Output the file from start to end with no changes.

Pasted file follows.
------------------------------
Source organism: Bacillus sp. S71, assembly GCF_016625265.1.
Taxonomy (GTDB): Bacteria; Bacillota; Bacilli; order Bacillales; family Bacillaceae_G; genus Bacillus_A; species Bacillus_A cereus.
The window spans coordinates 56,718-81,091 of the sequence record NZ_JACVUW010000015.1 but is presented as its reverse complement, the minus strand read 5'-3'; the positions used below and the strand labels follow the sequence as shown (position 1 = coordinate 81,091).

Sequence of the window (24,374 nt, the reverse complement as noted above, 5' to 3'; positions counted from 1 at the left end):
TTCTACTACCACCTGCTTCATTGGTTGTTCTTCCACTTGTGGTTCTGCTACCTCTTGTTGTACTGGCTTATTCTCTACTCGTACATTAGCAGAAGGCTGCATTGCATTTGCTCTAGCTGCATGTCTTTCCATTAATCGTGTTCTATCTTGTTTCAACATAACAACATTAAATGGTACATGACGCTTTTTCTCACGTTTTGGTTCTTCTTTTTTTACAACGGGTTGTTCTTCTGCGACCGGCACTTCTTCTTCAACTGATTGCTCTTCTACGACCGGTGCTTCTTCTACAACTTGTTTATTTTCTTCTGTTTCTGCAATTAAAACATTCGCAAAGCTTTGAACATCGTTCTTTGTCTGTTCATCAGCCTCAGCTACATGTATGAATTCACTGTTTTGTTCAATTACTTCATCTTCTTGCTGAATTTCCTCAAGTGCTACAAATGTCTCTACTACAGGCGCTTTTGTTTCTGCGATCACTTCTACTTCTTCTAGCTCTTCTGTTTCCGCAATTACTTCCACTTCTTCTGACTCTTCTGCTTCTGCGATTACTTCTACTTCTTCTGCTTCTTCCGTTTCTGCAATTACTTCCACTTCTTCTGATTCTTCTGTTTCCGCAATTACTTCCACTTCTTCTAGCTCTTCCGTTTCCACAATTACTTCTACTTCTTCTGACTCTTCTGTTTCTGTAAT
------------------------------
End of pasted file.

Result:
Source organism: Bacillus sp. S71, assembly GCF_016625265.1.
Taxonomy (GTDB): Bacteria; Bacillota; Bacilli; order Bacillales; family Bacillaceae_G; genus Bacillus_A; species Bacillus_A cereus.
The window spans coordinates 56,718-81,091 of the sequence record NZ_JACVUW010000015.1 but is presented as its reverse complement, the minus strand read 5'-3'; the positions used below and the strand labels follow the sequence as shown (position 1 = coordinate 81,091).

Sequence of the window (24,374 nt, the reverse complement as noted above, 5' to 3'; positions counted from 1 at the left end):
TTCTACTACCACCTGCTTCATTGGTTGTTCTTCCACTTGTGGTTCTGCTACCTCTTGTTGTACTGGCTTATTCTCTACTCGTACATTAGCAGAAGGCTGCATTGCATTTGCTCTAGCTGCATGTCTTTCCATTAATCGTGTTCTATCTTGTTTCAACATAACAACATTAAATGGTACATGACGCTTTTTCTCACGTTTTGGTTCTTCTTTTTTTACAACGGGTTGTTCTTCTGCGACCGGCACTTCTTCTTCAACTGATTGCTCTTCTACGACCGGTGCTTCTTCTACAACTTGTTTATTTTCTTCTGTTTCTGCAATTAAAACATTCGCAAAGCTTTGAACATCGTTCTTTGTCTGTTCATCAGCCTCAGCTACATGTATGAATTCACTGTTTTGTTCAATTACTTCATCTTCTTGCTGAATTTCCTCAAGTGCTACAAATGTCTCTACTACAGGCGCTTTTGTTTCTGCGATCACTTCTACTTCTTCTAGCTCTTCTGTTTCCGCAATTACTTCCACTTCTTCTGACTCTTCTGCTTCTGCGATTACTTCTACTTCTTCTGCTTCTTCCGTTTCTGCAATTACTTCCACTTCTTCTGATTCTTCTGTTTCCGCAATTACTTCCACTTCTTCTAGCTCTTCCGTTTCCACAATTACTTCTACTTCTTCTGACTCTTCTGTTTCTGTAAT